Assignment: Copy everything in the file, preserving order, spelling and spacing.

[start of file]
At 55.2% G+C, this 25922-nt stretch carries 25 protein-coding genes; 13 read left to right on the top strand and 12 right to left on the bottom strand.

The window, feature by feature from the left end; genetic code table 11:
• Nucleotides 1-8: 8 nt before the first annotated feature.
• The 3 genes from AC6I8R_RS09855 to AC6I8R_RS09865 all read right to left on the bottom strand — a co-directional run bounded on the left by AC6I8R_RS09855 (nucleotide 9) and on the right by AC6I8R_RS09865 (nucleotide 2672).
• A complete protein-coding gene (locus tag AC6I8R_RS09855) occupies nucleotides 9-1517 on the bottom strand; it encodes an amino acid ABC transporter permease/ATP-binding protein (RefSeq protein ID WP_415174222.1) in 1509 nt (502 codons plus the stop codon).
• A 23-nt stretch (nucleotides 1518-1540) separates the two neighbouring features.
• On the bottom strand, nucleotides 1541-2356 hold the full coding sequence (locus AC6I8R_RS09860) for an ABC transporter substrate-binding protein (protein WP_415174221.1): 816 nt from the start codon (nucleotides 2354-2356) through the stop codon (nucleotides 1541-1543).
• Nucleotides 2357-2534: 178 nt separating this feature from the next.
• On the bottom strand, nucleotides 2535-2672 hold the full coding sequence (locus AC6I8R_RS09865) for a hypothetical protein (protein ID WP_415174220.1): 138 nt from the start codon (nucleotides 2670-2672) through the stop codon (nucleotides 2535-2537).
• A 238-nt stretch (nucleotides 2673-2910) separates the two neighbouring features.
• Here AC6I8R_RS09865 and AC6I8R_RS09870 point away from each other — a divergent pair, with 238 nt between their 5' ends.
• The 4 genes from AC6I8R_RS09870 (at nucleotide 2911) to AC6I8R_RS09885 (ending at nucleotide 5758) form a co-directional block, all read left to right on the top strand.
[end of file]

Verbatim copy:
At 55.2% G+C, this 25922-nt stretch carries 25 protein-coding genes; 13 read left to right on the top strand and 12 right to left on the bottom strand.

The window, feature by feature from the left end; genetic code table 11:
• Nucleotides 1-8: 8 nt before the first annotated feature.
• The 3 genes from AC6I8R_RS09855 to AC6I8R_RS09865 all read right to left on the bottom strand — a co-directional run bounded on the left by AC6I8R_RS09855 (nucleotide 9) and on the right by AC6I8R_RS09865 (nucleotide 2672).
• A complete protein-coding gene (locus tag AC6I8R_RS09855) occupies nucleotides 9-1517 on the bottom strand; it encodes an amino acid ABC transporter permease/ATP-binding protein (RefSeq protein ID WP_415174222.1) in 1509 nt (502 codons plus the stop codon).
• A 23-nt stretch (nucleotides 1518-1540) separates the two neighbouring features.
• On the bottom strand, nucleotides 1541-2356 hold the full coding sequence (locus AC6I8R_RS09860) for an ABC transporter substrate-binding protein (protein WP_415174221.1): 816 nt from the start codon (nucleotides 2354-2356) through the stop codon (nucleotides 1541-1543).
• Nucleotides 2357-2534: 178 nt separating this feature from the next.
• On the bottom strand, nucleotides 2535-2672 hold the full coding sequence (locus AC6I8R_RS09865) for a hypothetical protein (protein ID WP_415174220.1): 138 nt from the start codon (nucleotides 2670-2672) through the stop codon (nucleotides 2535-2537).
• A 238-nt stretch (nucleotides 2673-2910) separates the two neighbouring features.
• Here AC6I8R_RS09865 and AC6I8R_RS09870 point away from each other — a divergent pair, with 238 nt between their 5' ends.
• The 4 genes from AC6I8R_RS09870 (at nucleotide 2911) to AC6I8R_RS09885 (ending at nucleotide 5758) form a co-directional block, all read left to right on the top strand.